Twice during the Pepperdine Bible Lectures this year, I sat with great non-American missionaries who said that they were desperately trying to figure out how to survive if they gave up their American support.  Although both have been supported by some of our largest churches for many years, their experiences with our congregational power structure for funding missions had been bitter!  They talked of how often they were confronted and confounded with personal agendas, pettiness, over-control, micro-management—all power-mongering.  It broke my heart to hear them talk, but I could not offer any rebuttal.

My conclusion is that we need a model that separates power and money!  That is where we will go with the next few posts, so stay with me!


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After making most of the first decisions, the potential missionary still lacks two very essential components before he/she can go to the mission field: financial support and oversight.  Historically, Churches of Christ have opposed missionary societies  and/or sending agencies, primarily because of a belief that the New Testament pattern requires congregational autonomy, especially in the area ultimate accountability for both the mission funds and the missionary.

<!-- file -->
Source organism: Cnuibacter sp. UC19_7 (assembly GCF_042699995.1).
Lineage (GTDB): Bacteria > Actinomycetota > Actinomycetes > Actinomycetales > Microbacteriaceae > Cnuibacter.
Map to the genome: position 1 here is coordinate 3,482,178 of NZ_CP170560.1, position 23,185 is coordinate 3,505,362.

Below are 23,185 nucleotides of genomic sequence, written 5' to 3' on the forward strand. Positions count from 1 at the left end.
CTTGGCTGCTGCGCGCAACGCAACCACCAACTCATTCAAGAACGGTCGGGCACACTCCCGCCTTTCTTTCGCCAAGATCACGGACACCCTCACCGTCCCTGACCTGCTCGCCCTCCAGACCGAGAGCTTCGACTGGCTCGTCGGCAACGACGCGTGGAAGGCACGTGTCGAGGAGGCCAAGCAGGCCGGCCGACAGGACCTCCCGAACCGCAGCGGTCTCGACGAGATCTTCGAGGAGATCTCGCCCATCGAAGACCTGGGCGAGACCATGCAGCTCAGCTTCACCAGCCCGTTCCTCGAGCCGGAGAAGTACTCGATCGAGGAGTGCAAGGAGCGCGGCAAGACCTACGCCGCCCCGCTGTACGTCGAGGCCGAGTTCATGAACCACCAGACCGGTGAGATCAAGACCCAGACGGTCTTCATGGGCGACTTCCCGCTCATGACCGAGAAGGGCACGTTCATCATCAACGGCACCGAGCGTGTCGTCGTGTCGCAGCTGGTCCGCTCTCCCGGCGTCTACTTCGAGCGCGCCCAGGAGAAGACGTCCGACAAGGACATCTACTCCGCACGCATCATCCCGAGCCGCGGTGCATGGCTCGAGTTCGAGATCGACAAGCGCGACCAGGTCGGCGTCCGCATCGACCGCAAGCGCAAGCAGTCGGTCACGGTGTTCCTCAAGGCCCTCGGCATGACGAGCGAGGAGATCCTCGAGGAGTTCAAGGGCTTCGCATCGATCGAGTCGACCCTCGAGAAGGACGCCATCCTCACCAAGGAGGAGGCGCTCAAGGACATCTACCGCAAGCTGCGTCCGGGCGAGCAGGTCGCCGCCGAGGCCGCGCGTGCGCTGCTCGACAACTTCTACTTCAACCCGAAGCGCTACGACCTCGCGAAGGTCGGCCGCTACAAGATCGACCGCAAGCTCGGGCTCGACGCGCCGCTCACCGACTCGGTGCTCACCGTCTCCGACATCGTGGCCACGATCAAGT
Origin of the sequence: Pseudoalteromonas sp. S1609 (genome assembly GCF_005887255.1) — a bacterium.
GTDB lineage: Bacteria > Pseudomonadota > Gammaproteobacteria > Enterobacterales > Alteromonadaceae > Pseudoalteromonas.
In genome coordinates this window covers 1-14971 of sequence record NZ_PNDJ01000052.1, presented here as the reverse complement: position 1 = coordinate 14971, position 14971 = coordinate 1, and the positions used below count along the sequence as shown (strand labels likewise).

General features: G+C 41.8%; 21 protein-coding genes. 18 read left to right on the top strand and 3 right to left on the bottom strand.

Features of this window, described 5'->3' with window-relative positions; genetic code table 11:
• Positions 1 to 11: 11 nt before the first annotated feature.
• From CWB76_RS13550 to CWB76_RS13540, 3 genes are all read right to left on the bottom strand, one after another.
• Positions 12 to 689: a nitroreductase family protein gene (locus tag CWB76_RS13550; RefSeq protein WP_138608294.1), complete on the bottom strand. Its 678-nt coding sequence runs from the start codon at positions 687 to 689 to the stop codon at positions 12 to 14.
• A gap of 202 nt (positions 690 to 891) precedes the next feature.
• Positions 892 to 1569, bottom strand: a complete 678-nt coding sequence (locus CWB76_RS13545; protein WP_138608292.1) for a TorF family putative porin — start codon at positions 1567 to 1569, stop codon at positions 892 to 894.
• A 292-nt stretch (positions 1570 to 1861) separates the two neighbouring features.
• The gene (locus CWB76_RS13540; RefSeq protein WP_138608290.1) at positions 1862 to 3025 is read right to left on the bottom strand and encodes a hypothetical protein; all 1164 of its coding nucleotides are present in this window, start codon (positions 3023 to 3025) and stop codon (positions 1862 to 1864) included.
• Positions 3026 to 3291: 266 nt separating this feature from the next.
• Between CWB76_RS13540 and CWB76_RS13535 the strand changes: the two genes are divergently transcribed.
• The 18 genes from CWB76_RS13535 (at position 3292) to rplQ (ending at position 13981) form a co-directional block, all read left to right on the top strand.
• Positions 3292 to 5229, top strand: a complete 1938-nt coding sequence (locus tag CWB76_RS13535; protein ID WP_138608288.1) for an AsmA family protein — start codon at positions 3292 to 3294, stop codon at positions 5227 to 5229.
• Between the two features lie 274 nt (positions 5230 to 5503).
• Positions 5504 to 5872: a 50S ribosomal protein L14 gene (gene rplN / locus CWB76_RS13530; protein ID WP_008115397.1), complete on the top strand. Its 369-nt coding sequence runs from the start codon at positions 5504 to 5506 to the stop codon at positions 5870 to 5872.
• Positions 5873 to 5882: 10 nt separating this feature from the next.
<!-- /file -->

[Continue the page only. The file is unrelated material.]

Just a quick tangential comment:  in spite of a strong belief in congregational oversight, the major decisions about the mission work, such as the place and type of work, team members, training needs, and date of departure, are usually made independent of and prior to acquiring funding or oversight.  This is probably because these first decisions can be made independently, while the potential missionary is totally dependent on others for financial support and oversight. In addition, these first decisions  are part of the mission package that must be created  to sell  to congregations that might assume support and/or oversight. I wonder whether the “promotional” aspect of this package doesn’t have the potential to skew the strategic possibilities of the mission plans??

Current models for securing support and oversight among Churches of Christ

  1. Single congregation model – The potential missionary meets with a larger congregation (500+ members) and convinces either the elders and/or the mission committee that he/she is worthy of their support and that the mission project is worthy. The local congregation then provides all of the personal funding as well as working fund and assumes complete oversight of the work.  This model is usually viewed as the ideal arrangement for missionaries in Churches of Christ.
  2. Multiple congregations model – The potential missionary finds one larger congregation (500+ members) who accepts oversight of the mission project, but only provides partial funding. The potential missionary then solicits funding from other congregations until full personal and working funds are secured. The number of additional churches needed may vary from few (2-5) to many (20+). These contributing churches then funnel their funds through the “overseeing” congregation. They have no oversight responsibilities.  This model dominates Churches of Christ.
  3. Church/individual model – Same as the multiple congregations model except that in the place of multiple congregations, the potential missionary also finds individuals who wish to support them independently.  These individuals may or may not funnel their funds through the overseeing church.  This model has become much more common in recent years.